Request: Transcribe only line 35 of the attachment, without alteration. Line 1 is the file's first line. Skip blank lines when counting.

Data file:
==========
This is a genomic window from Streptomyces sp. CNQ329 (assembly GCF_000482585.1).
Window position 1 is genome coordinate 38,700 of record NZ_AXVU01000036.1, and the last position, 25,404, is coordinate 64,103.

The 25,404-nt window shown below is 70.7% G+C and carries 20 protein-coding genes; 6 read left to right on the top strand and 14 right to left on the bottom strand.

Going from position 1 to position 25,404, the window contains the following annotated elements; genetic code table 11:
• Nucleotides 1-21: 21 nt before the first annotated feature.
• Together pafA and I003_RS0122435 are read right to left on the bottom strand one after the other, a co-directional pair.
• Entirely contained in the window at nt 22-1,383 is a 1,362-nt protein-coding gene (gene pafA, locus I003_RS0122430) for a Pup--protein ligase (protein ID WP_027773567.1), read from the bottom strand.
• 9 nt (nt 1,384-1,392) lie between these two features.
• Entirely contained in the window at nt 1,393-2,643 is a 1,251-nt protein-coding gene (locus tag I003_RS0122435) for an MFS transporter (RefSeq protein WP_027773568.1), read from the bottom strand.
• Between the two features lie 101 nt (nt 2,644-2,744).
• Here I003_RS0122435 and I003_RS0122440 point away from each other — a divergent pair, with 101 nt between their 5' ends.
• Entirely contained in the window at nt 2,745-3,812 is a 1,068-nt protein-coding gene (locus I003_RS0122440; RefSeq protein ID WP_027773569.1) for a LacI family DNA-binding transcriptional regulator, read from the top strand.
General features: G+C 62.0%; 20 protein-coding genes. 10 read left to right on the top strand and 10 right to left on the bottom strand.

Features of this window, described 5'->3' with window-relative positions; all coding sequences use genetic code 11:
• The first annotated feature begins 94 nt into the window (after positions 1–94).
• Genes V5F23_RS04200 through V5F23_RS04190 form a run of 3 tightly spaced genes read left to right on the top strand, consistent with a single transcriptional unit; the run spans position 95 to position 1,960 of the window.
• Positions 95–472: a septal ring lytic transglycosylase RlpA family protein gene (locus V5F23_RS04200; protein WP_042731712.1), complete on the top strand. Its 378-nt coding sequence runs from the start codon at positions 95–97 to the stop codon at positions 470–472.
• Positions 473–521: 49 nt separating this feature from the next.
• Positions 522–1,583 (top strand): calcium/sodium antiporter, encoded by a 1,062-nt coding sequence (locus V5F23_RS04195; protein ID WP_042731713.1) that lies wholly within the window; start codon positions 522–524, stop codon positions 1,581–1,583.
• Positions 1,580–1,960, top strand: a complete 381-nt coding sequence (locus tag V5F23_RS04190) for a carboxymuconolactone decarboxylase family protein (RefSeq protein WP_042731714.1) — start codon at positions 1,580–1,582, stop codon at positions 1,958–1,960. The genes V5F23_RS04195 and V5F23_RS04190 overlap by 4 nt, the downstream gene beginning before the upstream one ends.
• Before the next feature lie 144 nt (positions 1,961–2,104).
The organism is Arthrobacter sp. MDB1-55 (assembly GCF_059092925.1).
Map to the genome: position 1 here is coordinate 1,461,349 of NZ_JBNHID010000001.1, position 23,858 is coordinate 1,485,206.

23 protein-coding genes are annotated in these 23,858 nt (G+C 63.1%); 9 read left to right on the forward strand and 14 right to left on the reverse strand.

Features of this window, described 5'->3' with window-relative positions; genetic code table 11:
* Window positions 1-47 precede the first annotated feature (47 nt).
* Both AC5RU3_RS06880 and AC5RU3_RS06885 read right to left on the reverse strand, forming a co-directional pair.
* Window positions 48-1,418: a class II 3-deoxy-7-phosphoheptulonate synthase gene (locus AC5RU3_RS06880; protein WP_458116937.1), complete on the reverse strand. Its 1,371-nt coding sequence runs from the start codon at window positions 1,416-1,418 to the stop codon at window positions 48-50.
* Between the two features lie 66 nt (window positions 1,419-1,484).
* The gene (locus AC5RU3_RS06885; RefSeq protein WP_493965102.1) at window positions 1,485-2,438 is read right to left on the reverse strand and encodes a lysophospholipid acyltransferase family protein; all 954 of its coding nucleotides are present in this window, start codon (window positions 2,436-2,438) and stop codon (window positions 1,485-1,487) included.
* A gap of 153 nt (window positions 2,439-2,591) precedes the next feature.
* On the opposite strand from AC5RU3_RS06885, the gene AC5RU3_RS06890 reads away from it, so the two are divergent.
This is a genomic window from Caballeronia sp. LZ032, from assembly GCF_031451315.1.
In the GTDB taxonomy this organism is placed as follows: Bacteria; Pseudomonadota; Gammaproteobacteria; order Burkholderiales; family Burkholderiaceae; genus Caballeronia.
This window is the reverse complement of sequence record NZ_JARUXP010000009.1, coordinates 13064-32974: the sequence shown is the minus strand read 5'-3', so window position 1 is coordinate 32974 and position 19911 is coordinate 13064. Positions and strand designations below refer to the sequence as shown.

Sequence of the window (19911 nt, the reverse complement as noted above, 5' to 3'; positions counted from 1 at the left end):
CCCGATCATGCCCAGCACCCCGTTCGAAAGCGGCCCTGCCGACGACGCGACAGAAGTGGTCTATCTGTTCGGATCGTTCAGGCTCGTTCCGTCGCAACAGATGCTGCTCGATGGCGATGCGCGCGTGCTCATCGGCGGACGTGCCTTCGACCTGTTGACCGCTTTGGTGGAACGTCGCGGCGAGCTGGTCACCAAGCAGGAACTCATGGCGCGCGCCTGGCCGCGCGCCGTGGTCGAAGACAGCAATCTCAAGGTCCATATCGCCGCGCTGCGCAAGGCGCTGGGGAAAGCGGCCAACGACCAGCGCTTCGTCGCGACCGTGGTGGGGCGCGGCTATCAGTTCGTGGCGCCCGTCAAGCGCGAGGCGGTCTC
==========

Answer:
This window is the reverse complement of sequence record NZ_JARUXP010000009.1, coordinates 13064-32974: the sequence shown is the minus strand read 5'-3', so window position 1 is coordinate 32974 and position 19911 is coordinate 13064. Positions and strand designations below refer to the sequence as shown.